Fifth U. S. Artillery; Second Lieutenant J. A. Fessenden, Battery H, Fifth U. S. Artillery.
Captain E. L. Smith took command of the Nineteenth Infantry after Major Dawson was wounded on the 19th instant. Lieutenants Burnham and Ludlow were shot down while gallantly fighting their guns. Lieutenant Fessenden was wounded, but continued in the field during the remainder of the day.
I also take pleasure in mentioning the members of my staff, viz: Captain J. W. Forsyth, Eighteenth Infantry, acting assistant adjutant-general; Captain J. B. Mulligan, Nineteenth Infantry, provost-marshal; Lieutenant W. J. Lyster, Nineteenth Infantry, aide-de-camp; Lieutenant H. G. Litchfield, Eighteenth Infantry, inspector.
These officers were present with me during the entire engagement (19th and 20th September), and rendered prompt and effective aid during the two days' battle.
Captain R. E. A. Crofton, Sixteenth Infantry, after the first day's fight reported to me and acted as aide-de-camp on my staff, rendering great assistance during the 20th instant.
I have the honor to inclose reports of my battalion and battery commanders of the conduct of the officers and men of the same. I respectfully call your attention to their reports. I also forward special report showing the number of fighting men on the 18th instant, casualties during the two days' battle, and the number of men brought out of action; also a list of commissioned officers killed, wounded, and missing, and letter of Brigadier-General Brannan, concerning the recapture of Battery H.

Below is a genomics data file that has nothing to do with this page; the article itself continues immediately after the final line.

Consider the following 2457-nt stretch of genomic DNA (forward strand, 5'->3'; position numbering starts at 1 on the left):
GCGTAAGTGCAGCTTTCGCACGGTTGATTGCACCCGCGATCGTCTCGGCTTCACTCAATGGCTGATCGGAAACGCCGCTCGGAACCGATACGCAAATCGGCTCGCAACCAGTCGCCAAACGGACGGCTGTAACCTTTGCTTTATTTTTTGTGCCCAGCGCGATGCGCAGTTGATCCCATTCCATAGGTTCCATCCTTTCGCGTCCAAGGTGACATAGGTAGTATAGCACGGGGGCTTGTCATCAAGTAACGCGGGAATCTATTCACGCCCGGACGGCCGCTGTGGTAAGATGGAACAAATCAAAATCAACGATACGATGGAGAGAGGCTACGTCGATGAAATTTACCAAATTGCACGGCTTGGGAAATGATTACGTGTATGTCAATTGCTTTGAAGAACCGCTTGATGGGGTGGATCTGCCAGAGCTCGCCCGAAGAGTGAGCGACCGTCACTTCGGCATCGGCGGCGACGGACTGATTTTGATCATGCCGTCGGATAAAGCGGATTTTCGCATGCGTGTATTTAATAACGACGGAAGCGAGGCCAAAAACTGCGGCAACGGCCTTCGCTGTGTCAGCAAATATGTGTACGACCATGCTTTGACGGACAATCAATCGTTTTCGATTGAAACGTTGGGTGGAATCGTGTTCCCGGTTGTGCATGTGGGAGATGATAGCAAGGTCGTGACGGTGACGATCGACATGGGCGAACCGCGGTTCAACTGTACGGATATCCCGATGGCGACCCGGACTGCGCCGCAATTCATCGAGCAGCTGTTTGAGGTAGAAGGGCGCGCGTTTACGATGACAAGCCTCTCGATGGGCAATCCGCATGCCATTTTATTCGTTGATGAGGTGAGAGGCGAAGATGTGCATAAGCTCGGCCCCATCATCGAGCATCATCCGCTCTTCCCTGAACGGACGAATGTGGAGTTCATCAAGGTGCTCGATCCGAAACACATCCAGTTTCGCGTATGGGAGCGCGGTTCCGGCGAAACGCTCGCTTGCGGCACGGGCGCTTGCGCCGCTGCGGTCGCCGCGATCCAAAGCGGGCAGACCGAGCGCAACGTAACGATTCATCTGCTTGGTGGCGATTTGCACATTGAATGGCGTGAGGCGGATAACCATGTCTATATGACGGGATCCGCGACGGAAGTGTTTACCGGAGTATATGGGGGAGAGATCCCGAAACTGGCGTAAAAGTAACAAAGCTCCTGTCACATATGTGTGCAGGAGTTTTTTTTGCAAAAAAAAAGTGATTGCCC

In conclusion I have to state that my brigade captured 126 prisoners on the first days' fight.
Very respectfully, your obedient servant,
JOHN H. KING,
Brigadier General A. BAIRD,
U. S. Army.
HDQRS. THIRD BRIG., FIRST DIV., 14TH ARMY CORPS, Chattanooga, Tenn., September 29, 1863.
GENERAL: I have the honor to request that the following be included in my report of the part taken by my brigade in the battle of Chickamauga Creek, Ga., viz:
Between 12 and 1 p. m. on the 20th instant, the First Battalion Eighteenth Infantry, Captain G. W. Smith commanding, Second Battalion Eighteenth Infantry, Captain Henry Haymond commanding, charged the enemy's lines, driving them through an open field on the left of my position for 600 yards, to their second line of battle, but being unsupported they were obliged to retire to their original position, where they were relieved by the Fifteenth Infantry, Captain Dod commanding. This charge was the most gallant act of that day's engagement.
My medical director, Asst. Surg. E. J. Darken, U. S. Army, devoted his whole time and attention to the wounded from the beginning to the end of the battle, reporting to me on the morning of the 20th instant.